The first Berlinale day began with loud shouting. I had forgotten how upset people can get, when they are afraid to miss something and was completely unprepared for the rage of some Mister, who screamed loudly thinking he might not make it into the screening of Wes Andersons latest work The Grand Budapest Hotel. If he made it into the cinema after all I cannot tell you, as I was way ahead of him in the queue, but if the film was worth the fuss I will tell you after the jump…
Wes Anderson creates dream worlds, absurd scenarios, fascinating characters. Each costume, each house, each piece of furniture seems to come from the endless building set called Andersons imagination. Each last little detail is thought through and so The Grand Budapest Hotel is a celebration for the eyes made of colours, shapes and patterns.
Just like the eye, the ear has fun as well. The dialogues are fast and funny. Plays of words and scurrility combine into a firework of words. Each character is so fascinating and on point that even the tiniest supporting role becomes a highlight.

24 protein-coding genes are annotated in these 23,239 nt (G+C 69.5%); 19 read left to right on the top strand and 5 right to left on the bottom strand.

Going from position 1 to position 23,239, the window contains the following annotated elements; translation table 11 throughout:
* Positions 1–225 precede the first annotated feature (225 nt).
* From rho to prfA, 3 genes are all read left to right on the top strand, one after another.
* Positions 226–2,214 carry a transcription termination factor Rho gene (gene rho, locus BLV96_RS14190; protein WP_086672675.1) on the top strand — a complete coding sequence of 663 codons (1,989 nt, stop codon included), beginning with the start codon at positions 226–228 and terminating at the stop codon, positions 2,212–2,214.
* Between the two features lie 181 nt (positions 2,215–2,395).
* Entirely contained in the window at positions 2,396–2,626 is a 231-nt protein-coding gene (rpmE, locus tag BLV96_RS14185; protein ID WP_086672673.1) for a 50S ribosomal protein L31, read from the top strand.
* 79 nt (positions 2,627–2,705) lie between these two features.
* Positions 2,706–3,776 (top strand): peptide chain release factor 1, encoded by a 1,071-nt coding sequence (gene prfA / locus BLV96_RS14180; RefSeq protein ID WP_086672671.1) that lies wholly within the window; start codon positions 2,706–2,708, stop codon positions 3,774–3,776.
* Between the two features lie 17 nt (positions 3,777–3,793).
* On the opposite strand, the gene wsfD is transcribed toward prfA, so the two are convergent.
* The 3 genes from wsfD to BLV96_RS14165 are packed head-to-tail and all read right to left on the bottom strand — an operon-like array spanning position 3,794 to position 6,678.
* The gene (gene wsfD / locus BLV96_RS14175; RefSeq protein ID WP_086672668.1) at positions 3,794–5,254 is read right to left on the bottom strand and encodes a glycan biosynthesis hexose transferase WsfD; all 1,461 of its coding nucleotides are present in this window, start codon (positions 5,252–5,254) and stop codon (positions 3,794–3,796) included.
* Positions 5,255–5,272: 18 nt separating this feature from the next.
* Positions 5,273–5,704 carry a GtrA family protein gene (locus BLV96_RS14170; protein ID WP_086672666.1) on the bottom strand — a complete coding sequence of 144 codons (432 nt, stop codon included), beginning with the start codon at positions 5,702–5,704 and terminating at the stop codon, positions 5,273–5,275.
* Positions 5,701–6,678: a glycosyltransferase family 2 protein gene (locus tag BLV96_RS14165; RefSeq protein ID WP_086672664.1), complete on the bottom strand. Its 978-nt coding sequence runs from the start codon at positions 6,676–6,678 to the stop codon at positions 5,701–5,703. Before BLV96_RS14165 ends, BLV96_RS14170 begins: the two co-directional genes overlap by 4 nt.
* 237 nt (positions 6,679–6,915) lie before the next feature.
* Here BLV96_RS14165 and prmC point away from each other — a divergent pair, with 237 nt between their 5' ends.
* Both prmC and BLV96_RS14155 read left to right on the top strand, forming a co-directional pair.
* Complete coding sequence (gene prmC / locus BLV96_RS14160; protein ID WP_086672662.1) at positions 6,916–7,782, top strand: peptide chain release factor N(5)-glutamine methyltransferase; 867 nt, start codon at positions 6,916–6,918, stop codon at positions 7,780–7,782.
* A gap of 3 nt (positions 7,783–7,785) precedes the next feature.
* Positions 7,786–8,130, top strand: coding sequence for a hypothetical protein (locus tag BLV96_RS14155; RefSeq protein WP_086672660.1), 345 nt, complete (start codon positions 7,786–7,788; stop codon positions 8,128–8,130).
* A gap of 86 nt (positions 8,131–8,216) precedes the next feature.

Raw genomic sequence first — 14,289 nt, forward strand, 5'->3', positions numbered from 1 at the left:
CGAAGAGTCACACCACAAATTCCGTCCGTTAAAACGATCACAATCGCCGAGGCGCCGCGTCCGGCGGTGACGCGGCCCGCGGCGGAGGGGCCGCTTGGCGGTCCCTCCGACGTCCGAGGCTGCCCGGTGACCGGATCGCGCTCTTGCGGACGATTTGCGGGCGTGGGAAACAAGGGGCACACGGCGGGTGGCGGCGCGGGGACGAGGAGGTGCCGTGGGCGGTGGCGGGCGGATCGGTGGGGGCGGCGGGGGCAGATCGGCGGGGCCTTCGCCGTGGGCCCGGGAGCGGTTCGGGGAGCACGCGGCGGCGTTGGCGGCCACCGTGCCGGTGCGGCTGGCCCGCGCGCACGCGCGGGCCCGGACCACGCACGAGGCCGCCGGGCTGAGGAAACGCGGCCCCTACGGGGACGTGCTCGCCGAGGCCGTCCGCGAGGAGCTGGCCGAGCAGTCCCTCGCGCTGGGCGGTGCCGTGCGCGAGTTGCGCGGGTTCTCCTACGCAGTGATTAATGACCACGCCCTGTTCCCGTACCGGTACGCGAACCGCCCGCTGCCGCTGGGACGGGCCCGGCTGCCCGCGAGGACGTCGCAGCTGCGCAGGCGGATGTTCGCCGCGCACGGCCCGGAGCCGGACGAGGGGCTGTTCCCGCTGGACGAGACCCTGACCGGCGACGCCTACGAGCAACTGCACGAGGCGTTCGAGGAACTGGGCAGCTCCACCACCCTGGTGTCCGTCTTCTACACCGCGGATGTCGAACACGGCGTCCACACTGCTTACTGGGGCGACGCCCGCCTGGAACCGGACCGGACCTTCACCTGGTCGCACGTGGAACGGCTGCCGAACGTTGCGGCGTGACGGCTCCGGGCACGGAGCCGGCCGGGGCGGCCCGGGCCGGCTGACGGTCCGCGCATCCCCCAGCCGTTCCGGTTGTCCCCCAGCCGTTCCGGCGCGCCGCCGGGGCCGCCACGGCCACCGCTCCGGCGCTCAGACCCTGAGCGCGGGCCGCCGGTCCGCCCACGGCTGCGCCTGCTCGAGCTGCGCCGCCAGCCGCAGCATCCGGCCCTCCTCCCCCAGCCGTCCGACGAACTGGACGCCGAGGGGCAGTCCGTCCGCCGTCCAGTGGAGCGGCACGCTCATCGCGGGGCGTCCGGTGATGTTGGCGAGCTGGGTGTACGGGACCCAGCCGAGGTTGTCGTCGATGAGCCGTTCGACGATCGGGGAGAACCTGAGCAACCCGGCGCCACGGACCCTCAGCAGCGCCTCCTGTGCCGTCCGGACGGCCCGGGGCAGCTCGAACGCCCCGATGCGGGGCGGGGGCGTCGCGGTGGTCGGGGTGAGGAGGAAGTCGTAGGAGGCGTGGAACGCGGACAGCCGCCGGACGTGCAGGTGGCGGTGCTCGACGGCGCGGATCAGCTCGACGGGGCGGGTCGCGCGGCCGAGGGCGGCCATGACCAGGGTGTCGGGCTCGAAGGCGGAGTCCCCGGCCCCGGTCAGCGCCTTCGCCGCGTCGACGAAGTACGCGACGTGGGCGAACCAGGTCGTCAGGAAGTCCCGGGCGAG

But this is where my hymn of praise stops abruptly. Because even if the story is entangled and fast paced it is also vacuous. I like Wes Anderson films to dive into and I’m certainly entertained from beginning to end. But once the credits roll not much remains. Especially seeing so many films at Berlinale it becomes clear that most leave you with questions to this world or insights and impressions of other worlds when ducking back out onto Potsdamer Platz. The Grand Budapest Hotel doesn’t do that at all and neither have the past few Anderson features.
One can now bicker about this or just enjoy the pretty pictures and stunning actors. I decided to do the ladder, although I will certainly forget all about this film much quicker than I will some of those small and unknown Berlinale Pearls.